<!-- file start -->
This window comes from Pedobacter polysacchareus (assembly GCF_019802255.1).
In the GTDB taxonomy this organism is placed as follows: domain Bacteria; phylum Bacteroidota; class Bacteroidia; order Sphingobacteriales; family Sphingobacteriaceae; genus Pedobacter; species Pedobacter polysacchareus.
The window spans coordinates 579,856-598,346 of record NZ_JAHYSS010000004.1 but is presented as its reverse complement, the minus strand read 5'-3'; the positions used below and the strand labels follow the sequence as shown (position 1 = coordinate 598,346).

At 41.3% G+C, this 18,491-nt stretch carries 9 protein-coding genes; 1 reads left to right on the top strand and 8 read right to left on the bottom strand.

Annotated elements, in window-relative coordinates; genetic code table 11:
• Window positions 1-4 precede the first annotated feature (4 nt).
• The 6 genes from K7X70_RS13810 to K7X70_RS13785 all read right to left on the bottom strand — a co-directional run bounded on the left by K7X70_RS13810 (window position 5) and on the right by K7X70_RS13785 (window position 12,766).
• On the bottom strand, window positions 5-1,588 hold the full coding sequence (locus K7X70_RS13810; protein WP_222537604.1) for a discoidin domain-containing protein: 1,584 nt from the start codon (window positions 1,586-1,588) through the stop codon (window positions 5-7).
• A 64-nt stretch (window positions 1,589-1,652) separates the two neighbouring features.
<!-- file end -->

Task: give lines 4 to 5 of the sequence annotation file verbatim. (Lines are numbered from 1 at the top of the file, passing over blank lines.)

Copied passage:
At 41.3% G+C, this 18,491-nt stretch carries 9 protein-coding genes; 1 reads left to right on the top strand and 8 read right to left on the bottom strand.

Annotated elements, in window-relative coordinates; genetic code table 11: